"Here's the thing about Horror films. . . " The hot weather teaching ensemble for today. And yes, those are a Wisconsin cheese head and a fake artichoke on the shelf over my right shoulder.
The mostly pleasant summer we've had in my part of the American Midwest has turned hot, sticky, and uncomfortable at last. Just in time for the start of school and dressing like one gives a darn. Typical. Still, one can keep things pretty casual and comfortable without giving up completely and going the t-shirt, cargo shorts, flip-flops, and backwards baseball cap route. Today's ensemble consisted of the following items:
* Giorgio Armani linen sportsjacket, made in Italy (thrifted)
* Neiman-Marcus hand-made, all silk necktie, made in Italy (thrifted)
* Brooks Brothers all-cotton, button-down, made in the USA (E-bay)
* Allen Edmonds spectator shoes, made in the USA (E-bay)
* Evan Picone silk pocket square, made in Italy (thrifted)
* Land's End braided brown leather belt (clearance)
* Levi's Docker Khakis (purchased on sale)
Strangely enough, lot's of people in Male Fashion and Style Blogland have problems with pleated khakis, especially Dockers. Beats me. Maybe it's because they get grubby quickly if you aren't careful? Maybe they are too 90s? If so, then pleated Dockers must certainly be one of the less offensive things still hanging around almost a decade-and-a-half later. And if worn as part of a hot weather casual ensemble like this one, pleated Dockers don't look too bad. In heat like this, you're going to look rumpled no matter what, so you might as well go with what you like and what looks good, i.e. well-broken in, comfy linen and cotton.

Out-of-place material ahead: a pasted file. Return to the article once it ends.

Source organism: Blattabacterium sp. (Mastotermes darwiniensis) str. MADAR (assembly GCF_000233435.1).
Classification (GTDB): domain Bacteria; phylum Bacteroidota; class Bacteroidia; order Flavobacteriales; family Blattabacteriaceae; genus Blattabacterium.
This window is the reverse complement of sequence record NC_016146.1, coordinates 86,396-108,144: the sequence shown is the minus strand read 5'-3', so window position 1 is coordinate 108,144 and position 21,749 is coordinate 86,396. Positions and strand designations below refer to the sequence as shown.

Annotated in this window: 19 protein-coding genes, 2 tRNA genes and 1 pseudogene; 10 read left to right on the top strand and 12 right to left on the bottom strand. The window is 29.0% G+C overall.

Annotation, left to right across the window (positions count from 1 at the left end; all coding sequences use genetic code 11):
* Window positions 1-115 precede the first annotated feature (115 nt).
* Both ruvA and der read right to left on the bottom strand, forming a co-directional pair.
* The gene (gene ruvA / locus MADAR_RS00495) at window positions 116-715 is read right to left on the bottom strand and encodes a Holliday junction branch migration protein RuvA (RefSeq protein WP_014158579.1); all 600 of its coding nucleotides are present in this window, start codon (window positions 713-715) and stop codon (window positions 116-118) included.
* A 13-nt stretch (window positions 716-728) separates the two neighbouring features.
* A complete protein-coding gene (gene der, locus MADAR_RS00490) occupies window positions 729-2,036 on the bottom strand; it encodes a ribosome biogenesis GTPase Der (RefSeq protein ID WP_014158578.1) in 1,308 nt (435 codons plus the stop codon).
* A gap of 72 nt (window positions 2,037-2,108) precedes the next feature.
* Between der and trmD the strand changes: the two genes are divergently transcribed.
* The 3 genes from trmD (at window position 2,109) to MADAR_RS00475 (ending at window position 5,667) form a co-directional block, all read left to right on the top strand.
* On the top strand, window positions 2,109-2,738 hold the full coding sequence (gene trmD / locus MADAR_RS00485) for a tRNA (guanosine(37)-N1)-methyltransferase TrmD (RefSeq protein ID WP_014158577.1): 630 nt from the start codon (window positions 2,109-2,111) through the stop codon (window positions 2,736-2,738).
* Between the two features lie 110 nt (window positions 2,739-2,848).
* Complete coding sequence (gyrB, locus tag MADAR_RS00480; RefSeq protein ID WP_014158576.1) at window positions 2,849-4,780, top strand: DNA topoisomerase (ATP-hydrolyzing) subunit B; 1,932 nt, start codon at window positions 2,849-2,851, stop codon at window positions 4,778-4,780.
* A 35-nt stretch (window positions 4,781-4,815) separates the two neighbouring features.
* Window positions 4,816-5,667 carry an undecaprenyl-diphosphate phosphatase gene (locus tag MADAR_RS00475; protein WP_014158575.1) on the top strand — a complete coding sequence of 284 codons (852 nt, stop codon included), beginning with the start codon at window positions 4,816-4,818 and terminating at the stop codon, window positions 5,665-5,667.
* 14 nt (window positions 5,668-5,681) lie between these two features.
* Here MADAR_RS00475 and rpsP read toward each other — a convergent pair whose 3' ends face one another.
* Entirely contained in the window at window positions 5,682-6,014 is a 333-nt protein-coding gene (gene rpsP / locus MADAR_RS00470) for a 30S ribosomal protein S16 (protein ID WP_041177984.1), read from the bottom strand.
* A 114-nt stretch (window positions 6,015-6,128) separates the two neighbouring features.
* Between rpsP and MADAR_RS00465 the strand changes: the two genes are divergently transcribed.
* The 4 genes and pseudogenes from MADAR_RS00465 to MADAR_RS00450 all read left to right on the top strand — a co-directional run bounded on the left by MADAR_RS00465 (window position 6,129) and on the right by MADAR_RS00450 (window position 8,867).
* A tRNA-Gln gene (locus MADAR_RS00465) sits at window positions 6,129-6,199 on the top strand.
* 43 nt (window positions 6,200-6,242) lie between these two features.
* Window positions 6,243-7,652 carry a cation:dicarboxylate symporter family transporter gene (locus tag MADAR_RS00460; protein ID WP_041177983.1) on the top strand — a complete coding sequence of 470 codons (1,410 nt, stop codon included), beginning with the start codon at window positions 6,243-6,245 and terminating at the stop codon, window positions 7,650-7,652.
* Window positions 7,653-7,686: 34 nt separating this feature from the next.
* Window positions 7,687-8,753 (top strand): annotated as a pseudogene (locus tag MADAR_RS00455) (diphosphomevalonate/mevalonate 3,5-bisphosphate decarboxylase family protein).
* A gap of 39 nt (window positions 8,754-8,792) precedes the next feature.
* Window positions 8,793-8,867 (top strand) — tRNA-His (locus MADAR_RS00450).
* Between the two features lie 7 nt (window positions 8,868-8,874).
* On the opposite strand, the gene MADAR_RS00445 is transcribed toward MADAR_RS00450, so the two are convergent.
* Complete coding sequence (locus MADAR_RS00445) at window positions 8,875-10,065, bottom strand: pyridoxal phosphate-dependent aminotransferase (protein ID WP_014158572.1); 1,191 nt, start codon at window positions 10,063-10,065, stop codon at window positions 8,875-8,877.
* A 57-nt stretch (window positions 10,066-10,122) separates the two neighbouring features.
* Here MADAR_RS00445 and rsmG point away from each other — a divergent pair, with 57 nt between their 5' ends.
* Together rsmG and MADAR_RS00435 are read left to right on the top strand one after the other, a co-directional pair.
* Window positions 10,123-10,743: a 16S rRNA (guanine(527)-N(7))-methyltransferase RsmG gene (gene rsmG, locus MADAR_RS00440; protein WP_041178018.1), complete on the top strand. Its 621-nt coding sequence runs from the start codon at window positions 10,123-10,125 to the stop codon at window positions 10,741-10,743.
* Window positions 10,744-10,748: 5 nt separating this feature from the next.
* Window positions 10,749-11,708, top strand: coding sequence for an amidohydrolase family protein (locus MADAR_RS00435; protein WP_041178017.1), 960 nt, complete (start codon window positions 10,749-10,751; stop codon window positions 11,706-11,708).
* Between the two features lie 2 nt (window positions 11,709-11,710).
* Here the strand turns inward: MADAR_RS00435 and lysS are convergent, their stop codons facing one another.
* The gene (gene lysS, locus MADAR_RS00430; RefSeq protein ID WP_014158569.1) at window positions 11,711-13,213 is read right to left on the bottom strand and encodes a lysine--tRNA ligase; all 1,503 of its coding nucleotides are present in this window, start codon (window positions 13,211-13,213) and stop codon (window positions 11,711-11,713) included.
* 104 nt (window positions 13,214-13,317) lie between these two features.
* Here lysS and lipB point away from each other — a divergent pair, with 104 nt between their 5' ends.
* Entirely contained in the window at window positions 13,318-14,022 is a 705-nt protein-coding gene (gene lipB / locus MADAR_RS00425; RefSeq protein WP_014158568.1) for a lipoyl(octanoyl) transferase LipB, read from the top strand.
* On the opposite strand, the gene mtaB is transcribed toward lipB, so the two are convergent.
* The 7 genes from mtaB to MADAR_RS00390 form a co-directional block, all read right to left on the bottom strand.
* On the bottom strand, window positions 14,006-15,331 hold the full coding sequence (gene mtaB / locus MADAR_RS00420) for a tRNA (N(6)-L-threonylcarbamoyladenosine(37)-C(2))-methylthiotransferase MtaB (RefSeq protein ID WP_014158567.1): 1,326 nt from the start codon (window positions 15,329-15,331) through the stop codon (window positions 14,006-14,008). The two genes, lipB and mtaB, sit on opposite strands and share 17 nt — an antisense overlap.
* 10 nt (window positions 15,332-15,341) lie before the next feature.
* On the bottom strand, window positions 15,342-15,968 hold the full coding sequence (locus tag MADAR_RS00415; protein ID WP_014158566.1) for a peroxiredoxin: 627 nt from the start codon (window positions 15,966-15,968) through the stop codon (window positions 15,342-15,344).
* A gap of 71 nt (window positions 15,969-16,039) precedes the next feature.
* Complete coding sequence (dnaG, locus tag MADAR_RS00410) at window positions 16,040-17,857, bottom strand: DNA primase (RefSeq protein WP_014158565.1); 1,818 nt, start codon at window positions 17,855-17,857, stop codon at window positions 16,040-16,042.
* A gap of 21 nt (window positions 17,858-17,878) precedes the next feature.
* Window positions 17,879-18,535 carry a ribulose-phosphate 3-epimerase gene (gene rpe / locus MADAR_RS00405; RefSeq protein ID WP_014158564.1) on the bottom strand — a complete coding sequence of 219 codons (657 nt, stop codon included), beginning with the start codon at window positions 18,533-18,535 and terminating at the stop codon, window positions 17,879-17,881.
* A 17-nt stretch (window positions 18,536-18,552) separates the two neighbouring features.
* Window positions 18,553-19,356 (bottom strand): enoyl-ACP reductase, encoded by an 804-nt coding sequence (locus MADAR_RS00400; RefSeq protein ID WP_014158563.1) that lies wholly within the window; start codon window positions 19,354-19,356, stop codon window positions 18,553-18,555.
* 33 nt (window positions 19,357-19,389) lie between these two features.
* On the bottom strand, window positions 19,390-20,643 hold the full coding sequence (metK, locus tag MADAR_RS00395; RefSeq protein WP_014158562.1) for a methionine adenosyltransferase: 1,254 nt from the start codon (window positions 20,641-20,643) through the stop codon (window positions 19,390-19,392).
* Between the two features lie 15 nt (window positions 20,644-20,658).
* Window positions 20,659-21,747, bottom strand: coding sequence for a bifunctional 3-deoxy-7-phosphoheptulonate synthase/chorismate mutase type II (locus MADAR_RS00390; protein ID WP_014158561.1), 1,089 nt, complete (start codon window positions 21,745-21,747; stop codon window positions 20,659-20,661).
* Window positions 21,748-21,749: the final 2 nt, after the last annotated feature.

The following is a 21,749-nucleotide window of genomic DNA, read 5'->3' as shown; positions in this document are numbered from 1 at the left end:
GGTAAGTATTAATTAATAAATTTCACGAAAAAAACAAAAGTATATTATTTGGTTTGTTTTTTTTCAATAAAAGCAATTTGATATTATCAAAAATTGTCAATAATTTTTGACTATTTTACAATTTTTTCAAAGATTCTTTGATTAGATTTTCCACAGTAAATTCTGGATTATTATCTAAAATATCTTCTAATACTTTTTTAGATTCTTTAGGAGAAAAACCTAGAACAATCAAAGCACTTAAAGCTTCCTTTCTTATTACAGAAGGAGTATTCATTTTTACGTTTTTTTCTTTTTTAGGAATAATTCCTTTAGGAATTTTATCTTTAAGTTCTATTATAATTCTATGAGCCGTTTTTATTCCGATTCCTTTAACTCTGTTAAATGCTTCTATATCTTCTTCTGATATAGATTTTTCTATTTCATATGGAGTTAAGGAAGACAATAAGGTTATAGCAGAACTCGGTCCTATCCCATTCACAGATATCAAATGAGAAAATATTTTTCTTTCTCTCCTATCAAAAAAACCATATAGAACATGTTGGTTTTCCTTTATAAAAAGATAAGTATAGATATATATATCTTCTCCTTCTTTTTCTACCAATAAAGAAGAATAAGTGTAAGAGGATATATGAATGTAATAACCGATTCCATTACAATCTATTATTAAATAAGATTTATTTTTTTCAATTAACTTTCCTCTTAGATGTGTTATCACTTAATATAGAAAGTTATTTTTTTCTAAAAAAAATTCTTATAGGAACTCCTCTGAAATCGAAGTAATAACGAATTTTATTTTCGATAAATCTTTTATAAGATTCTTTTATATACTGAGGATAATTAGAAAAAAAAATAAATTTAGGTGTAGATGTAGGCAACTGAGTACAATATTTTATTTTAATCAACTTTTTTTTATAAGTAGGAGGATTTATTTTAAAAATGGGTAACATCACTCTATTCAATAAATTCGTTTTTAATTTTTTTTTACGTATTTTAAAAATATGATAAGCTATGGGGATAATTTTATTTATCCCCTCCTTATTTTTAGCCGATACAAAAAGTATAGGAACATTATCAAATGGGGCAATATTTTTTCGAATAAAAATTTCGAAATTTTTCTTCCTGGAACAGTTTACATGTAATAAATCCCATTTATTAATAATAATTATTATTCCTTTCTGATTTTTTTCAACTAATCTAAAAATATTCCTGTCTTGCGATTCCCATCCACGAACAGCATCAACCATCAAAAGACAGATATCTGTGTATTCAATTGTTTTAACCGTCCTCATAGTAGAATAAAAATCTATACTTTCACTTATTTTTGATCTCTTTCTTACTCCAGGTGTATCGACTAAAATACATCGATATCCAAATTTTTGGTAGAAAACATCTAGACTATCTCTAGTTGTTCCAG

I felt relatively good about today's ensemble, and hey, my wife dug (I mean REALLY dug) it enough to snap a few photos of ol' Heinz-Ulrich emoting in the basement office. So there we are. The stamp of female approval. And if my introductory remarks about Horror Cinema, the syllabus, and course policies bored any of my students during our first meeting, then at least I was fairly interesting, visually speaking, for 75 minutes, considering so many college kids these days seem to come from families where they have rarely seen a man don a jacket and tie for any reason other than a very occasional wedding or funeral.
We can blame some of that, I suspect, on the over-casualization of American life these last 20 years or so. Social change is fine and sometimes even necessary, but let's not throw the baby out with the bathwater. Unfortunately, that seems to have happened in many facets of life in recent decades. A wee bit of familiarity and comfort with a few of the slightly more formal conventions of daily attire and behavior than we typically see most places in 2013 would be a good thing. Who could possibly object to that?